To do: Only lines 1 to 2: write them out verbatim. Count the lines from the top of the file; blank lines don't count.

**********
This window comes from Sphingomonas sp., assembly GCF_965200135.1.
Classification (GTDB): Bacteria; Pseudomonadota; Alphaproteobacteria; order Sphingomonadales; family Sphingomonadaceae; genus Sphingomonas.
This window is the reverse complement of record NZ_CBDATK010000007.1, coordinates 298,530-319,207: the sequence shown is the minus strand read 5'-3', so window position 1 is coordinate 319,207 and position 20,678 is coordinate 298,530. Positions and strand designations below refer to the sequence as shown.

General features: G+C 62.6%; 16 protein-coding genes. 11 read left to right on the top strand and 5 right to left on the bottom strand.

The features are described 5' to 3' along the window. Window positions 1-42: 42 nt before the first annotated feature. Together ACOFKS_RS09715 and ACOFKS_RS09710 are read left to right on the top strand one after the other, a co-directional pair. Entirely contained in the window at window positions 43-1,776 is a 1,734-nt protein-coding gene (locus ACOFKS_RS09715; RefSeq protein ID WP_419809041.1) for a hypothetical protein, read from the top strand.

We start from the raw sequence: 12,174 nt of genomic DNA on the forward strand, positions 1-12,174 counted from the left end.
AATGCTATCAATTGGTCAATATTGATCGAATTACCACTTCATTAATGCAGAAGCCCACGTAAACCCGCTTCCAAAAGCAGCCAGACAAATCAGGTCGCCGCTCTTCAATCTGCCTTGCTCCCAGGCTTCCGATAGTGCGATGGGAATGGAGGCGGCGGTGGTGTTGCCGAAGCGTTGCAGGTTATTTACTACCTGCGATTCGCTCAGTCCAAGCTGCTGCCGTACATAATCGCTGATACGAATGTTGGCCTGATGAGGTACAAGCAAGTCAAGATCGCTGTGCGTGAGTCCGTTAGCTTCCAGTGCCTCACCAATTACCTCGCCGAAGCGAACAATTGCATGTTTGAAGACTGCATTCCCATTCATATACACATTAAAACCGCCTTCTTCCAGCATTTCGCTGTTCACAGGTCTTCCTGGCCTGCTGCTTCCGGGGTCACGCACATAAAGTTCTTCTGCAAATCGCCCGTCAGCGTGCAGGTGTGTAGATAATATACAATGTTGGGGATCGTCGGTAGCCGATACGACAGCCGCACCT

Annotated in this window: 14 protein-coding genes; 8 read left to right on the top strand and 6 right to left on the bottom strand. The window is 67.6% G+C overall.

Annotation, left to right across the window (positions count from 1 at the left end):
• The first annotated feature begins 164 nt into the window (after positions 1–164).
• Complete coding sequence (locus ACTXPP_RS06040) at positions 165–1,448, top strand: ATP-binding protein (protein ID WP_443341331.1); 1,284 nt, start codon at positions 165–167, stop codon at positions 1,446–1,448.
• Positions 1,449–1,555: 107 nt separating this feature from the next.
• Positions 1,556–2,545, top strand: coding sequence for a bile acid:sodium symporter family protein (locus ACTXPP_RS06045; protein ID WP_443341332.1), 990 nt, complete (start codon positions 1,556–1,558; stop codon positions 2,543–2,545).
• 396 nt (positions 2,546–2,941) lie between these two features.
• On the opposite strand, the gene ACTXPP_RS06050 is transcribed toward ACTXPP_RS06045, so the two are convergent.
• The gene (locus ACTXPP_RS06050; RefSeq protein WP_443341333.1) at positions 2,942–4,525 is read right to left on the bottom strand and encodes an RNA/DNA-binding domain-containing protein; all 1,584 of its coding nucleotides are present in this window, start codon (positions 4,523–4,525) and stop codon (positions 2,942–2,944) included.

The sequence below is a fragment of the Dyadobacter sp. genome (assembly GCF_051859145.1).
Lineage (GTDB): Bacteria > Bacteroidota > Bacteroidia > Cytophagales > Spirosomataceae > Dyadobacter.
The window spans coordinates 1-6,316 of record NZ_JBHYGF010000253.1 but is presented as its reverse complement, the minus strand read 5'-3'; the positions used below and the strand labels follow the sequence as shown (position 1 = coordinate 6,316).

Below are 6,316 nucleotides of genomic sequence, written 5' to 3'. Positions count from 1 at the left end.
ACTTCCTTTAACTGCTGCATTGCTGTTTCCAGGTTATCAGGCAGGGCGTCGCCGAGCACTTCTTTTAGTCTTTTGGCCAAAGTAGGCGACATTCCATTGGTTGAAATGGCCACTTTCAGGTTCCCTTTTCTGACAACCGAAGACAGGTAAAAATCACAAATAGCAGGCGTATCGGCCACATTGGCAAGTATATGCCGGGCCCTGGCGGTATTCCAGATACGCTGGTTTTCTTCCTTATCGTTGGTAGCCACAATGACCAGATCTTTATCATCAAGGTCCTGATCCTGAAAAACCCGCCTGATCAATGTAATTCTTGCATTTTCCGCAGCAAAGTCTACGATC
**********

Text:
This window comes from Sphingomonas sp., assembly GCF_965200135.1.
Classification (GTDB): Bacteria; Pseudomonadota; Alphaproteobacteria; order Sphingomonadales; family Sphingomonadaceae; genus Sphingomonas.